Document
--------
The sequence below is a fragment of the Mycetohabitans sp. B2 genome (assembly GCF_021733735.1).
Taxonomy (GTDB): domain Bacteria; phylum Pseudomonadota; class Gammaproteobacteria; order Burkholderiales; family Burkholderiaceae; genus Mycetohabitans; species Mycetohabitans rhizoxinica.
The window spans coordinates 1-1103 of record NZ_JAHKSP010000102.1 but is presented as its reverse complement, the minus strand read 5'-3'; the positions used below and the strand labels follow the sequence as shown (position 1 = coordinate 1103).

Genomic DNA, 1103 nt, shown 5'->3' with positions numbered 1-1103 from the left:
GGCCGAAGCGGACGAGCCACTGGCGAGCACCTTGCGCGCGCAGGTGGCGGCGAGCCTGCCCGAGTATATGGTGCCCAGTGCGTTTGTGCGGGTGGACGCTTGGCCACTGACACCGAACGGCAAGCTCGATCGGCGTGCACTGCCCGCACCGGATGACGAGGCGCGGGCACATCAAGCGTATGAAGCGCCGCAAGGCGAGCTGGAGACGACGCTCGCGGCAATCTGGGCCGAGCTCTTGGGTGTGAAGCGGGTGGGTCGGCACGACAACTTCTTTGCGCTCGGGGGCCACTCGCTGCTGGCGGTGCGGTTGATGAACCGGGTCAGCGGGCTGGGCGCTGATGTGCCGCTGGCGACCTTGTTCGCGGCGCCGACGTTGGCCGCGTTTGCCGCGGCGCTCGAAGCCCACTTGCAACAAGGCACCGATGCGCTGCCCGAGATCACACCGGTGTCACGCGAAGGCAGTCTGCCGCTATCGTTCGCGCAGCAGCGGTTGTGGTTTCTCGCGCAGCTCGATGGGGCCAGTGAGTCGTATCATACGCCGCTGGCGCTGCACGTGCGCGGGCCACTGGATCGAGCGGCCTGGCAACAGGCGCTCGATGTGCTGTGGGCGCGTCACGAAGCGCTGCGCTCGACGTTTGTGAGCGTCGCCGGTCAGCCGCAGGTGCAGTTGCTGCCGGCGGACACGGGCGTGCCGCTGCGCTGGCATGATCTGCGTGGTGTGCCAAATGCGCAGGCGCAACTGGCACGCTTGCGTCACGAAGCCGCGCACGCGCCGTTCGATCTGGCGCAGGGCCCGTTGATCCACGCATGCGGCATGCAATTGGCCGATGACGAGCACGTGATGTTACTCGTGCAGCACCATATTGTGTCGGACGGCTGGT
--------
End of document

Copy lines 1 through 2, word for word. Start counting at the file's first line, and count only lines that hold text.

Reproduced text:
The sequence below is a fragment of the Mycetohabitans sp. B2 genome (assembly GCF_021733735.1).
Taxonomy (GTDB): domain Bacteria; phylum Pseudomonadota; class Gammaproteobacteria; order Burkholderiales; family Burkholderiaceae; genus Mycetohabitans; species Mycetohabitans rhizoxinica.